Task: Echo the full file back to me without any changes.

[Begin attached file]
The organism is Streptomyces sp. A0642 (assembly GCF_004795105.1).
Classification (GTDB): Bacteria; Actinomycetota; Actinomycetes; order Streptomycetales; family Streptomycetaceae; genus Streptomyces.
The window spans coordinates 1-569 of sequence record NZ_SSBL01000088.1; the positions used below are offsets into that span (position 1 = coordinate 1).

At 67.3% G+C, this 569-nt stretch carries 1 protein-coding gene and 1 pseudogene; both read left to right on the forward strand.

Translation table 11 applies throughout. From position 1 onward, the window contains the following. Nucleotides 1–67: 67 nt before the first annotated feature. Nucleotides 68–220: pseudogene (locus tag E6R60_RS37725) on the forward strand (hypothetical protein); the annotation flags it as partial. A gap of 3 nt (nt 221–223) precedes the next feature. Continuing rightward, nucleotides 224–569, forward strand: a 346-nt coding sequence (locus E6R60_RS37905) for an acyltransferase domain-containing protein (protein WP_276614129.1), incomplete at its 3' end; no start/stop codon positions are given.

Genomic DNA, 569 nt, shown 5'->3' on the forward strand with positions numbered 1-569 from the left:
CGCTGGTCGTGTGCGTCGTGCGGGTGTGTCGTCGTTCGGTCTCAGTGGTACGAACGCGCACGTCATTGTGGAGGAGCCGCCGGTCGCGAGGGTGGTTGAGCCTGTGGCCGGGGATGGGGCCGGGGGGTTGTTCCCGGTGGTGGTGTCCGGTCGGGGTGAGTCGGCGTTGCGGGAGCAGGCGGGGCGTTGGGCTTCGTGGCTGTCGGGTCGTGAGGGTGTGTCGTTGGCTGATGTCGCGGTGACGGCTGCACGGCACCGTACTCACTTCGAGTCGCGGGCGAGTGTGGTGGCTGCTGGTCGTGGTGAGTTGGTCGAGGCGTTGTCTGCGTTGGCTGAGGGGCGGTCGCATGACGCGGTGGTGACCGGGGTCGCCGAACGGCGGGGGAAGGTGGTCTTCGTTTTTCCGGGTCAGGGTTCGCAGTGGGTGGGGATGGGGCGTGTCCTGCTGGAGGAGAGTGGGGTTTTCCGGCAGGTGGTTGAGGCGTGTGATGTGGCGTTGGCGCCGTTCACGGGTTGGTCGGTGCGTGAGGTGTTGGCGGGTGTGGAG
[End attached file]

The organism is Streptomyces sp. A0642 (assembly GCF_004795105.1).
Classification (GTDB): Bacteria; Actinomycetota; Actinomycetes; order Streptomycetales; family Streptomycetaceae; genus Streptomyces.
The window spans coordinates 1-569 of sequence record NZ_SSBL01000088.1; the positions used below are offsets into that span (position 1 = coordinate 1).

At 67.3% G+C, this 569-nt stretch carries 1 protein-coding gene and 1 pseudogene; both read left to right on the forward strand.

Translation table 11 applies throughout. From position 1 onward, the window contains the following. Nucleotides 1–67: 67 nt before the first annotated feature. Nucleotides 68–220: pseudogene (locus tag E6R60_RS37725) on the forward strand (hypothetical protein); the annotation flags it as partial. A gap of 3 nt (nt 221–223) precedes the next feature. Continuing rightward, nucleotides 224–569, forward strand: a 346-nt coding sequence (locus E6R60_RS37905) for an acyltransferase domain-containing protein (protein WP_276614129.1), incomplete at its 3' end; no start/stop codon positions are given.

Genomic DNA, 569 nt, shown 5'->3' on the forward strand with positions numbered 1-569 from the left:
CGCTGGTCGTGTGCGTCGTGCGGGTGTGTCGTCGTTCGGTCTCAGTGGTACGAACGCGCACGTCATTGTGGAGGAGCCGCCGGTCGCGAGGGTGGTTGAGCCTGTGGCCGGGGATGGGGCCGGGGGGTTGTTCCCGGTGGTGGTGTCCGGTCGGGGTGAGTCGGCGTTGCGGGAGCAGGCGGGGCGTTGGGCTTCGTGGCTGTCGGGTCGTGAGGGTGTGTCGTTGGCTGATGTCGCGGTGACGGCTGCACGGCACCGTACTCACTTCGAGTCGCGGGCGAGTGTGGTGGCTGCTGGTCGTGGTGAGTTGGTCGAGGCGTTGTCTGCGTTGGCTGAGGGGCGGTCGCATGACGCGGTGGTGACCGGGGTCGCCGAACGGCGGGGGAAGGTGGTCTTCGTTTTTCCGGGTCAGGGTTCGCAGTGGGTGGGGATGGGGCGTGTCCTGCTGGAGGAGAGTGGGGTTTTCCGGCAGGTGGTTGAGGCGTGTGATGTGGCGTTGGCGCCGTTCACGGGTTGGTCGGTGCGTGAGGTGTTGGCGGGTGTGGAG